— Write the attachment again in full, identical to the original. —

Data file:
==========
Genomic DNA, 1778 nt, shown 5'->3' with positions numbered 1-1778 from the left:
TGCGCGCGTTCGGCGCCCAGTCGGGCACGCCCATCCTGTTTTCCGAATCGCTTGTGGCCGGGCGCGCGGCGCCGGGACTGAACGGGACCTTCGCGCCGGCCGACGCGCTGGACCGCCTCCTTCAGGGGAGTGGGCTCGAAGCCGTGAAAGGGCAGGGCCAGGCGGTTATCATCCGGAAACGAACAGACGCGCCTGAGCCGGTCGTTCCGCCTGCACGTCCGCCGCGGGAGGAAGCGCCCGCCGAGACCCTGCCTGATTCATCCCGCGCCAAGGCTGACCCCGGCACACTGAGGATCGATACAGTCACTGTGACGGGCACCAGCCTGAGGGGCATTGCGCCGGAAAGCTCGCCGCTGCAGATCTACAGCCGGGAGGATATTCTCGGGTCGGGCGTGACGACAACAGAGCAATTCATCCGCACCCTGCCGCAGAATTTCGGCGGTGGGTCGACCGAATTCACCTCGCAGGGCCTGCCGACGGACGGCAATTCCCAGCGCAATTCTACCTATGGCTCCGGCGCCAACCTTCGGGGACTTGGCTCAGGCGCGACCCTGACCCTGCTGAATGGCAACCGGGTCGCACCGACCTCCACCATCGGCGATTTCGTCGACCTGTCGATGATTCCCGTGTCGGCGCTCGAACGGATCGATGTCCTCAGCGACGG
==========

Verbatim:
Genomic DNA, 1778 nt, shown 5'->3' with positions numbered 1-1778 from the left:
TGCGCGCGTTCGGCGCCCAGTCGGGCACGCCCATCCTGTTTTCCGAATCGCTTGTGGCCGGGCGCGCGGCGCCGGGACTGAACGGGACCTTCGCGCCGGCCGACGCGCTGGACCGCCTCCTTCAGGGGAGTGGGCTCGAAGCCGTGAAAGGGCAGGGCCAGGCGGTTATCATCCGGAAACGAACAGACGCGCCTGAGCCGGTCGTTCCGCCTGCACGTCCGCCGCGGGAGGAAGCGCCCGCCGAGACCCTGCCTGATTCATCCCGCGCCAAGGCTGACCCCGGCACACTGAGGATCGATACAGTCACTGTGACGGGCACCAGCCTGAGGGGCATTGCGCCGGAAAGCTCGCCGCTGCAGATCTACAGCCGGGAGGATATTCTCGGGTCGGGCGTGACGACAACAGAGCAATTCATCCGCACCCTGCCGCAGAATTTCGGCGGTGGGTCGACCGAATTCACCTCGCAGGGCCTGCCGACGGACGGCAATTCCCAGCGCAATTCTACCTATGGCTCCGGCGCCAACCTTCGGGGACTTGGCTCAGGCGCGACCCTGACCCTGCTGAATGGCAACCGGGTCGCACCGACCTCCACCATCGGCGATTTCGTCGACCTGTCGATGATTCCCGTGTCGGCGCTCGAACGGATCGATGTCCTCAGCGACGG